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I think my Dr must have just read something as her reaction when pred worked straightaway was almost a sit down dance lol. Looking back the taper was fast and the usual flare happened but she did refer me to rheumy then.

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Scats

One of the major difficulties is that GPs are issued guidelines of the treatment of illnesses only when those guidelines are issued and cleared by NICE. The backlog is quite substantial.

Consultants have what is called a 'Society' (think Trade Union) but they have to join them it is compulsory. Those organisations issue the relevant guidelines to their members and only to their members. They are also sent for approval by NICE and once that is given they are then issued to GPs.

Consultant Rheumatologists join the British Society of Rheumatolgists. Not only they then issued with new guidelines they also for new treatments and develpemtns. When new improved guidelines are needed as progress has been made (research etc) they have committees to discuss these and thosecommittees must have patient representatives as well. Some people, who post on here, were invited to take part on the committees for PMR and GCA. (new guidelines for GCA are in the pipeline ready to go when cleared).

Consultants also have to attend quarterly meetings in there areas where they work - think support groups, only compulsory attendance.

One of the best way is to take copies of these guidelines to the GP when you discover that they really did not know about PMR but following confirmation of PMR and then finding stuff out on this forum and two others, one of which is Patient Info, which GPs use all the time.

They then took copies of the BSR guidelines and offered them to their GP and/or Practice Managers. Sometimes they were refused, but in most cases they were thanked and accepted nicely. Younger GPs are more likely to accept.

My practice has 4 GPs and they each have over nearly 50,000 registered patients (that figure has gone up over the last ten years as practices have closed down), however I was lucky, they already had 5 people with PMR on their books, what they did not have was a GCA person. One of the GPs in my practice had come across a person 30 years previously in another location and that person had lost their sight as none of the GPs had ever come across it before. She had vowed then it would never happen to her again. I was that next one.

We can make, as individuals a difference, but be prepared for knock-backs. We will get those guidelines down to GPs - who knows when, but people are working hard to make it happen.

Just over 10 years ago, you would have been lucky if anyone in the NHS had heard of PMR and GCA.

Now they have, those 25 people who met in London and who were determined to raise the profile, have worked hard and it had and is paying off. But it costs and 99.9% of all the work is done by volunteers who have PMR and/or GCA.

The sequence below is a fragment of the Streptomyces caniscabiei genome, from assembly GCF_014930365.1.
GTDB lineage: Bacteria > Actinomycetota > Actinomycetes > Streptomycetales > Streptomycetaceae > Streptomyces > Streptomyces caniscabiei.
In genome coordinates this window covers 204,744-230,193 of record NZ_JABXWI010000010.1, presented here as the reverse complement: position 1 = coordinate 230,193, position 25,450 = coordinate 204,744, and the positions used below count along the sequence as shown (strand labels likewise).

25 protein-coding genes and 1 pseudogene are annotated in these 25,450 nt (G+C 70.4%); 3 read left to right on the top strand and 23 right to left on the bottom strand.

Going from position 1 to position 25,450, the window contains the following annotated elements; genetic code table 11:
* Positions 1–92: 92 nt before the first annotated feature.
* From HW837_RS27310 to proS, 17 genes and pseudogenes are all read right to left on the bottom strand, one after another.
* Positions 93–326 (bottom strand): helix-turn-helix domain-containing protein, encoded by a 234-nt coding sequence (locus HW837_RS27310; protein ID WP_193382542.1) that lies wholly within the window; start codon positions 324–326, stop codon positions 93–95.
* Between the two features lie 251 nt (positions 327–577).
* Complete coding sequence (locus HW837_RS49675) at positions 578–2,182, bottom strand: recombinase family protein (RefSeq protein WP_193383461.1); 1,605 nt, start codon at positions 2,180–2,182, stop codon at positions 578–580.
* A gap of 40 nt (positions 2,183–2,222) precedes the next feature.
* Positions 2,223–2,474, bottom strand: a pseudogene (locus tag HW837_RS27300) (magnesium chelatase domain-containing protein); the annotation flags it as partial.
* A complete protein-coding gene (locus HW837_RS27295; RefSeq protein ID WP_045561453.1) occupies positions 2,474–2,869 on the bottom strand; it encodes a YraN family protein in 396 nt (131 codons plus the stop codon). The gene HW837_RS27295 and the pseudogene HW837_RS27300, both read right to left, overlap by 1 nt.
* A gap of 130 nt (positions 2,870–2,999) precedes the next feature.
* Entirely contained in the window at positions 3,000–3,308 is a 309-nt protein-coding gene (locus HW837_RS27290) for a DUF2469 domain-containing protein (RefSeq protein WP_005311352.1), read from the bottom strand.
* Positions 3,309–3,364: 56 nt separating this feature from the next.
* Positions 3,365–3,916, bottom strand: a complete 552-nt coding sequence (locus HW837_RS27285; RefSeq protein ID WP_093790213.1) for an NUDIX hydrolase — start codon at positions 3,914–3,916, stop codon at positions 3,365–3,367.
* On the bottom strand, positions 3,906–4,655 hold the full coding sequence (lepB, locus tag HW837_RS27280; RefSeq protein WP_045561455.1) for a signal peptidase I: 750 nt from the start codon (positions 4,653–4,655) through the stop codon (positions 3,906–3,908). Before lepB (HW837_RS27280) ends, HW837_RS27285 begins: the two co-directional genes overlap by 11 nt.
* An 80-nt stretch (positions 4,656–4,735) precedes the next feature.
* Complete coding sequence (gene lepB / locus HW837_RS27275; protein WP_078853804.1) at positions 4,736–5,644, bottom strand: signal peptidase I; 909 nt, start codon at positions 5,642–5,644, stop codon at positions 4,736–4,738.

Pennies count you could find a very good use - and help the ocean at the same time - by using a 'plastic' bottle as a container for some of those 'pennies' and send them to one of the three existing charities or become a member. I empty my purse every night of coins up to 5p, you would be amazed how it mounts up and you don't miss it.

Here endeth a long post......................

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Thank you jinasc , isnt it just amazing what comes out in a discussion...your experience and wisdom is appreciated!!

Thanks for sharing. Jerri

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Also...rain eventually erodes rock...i think some of our medical community are just stuck at the rock stage...however, those of us living with years of PMR , who are vocal and able to persist , eventually begin to see some of that rock erode to enlightment...🤓

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Hello lovely people.... how could we manage without all this amazing help from those in the know!

Six years on and apart from sleepless nights tummy probs cataracts and days of fatigue ... down to 7 or 10 now ..... when I look back to progress made over the years I am so thankful and really appreciate all the good times which I thought I could never enjoy again....

Love and hugs to all

Maybe we should all flood our surgeries with flyers and booklets they can’t ignore!!

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We should call a sit in at drs surgery...but not show up because we all feel rubbish while tapering. 🤔😀

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😅

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The fact that PMR is not on the list perhaps shows the priority it is given. Or perhaps they think they've got it nailed.

Then there's the fact that we are mostly older women

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I will go and see what was on to get a sense of criteria they used. It's like anything...I was blind to things that didn't seem relevant to me and mine. 😂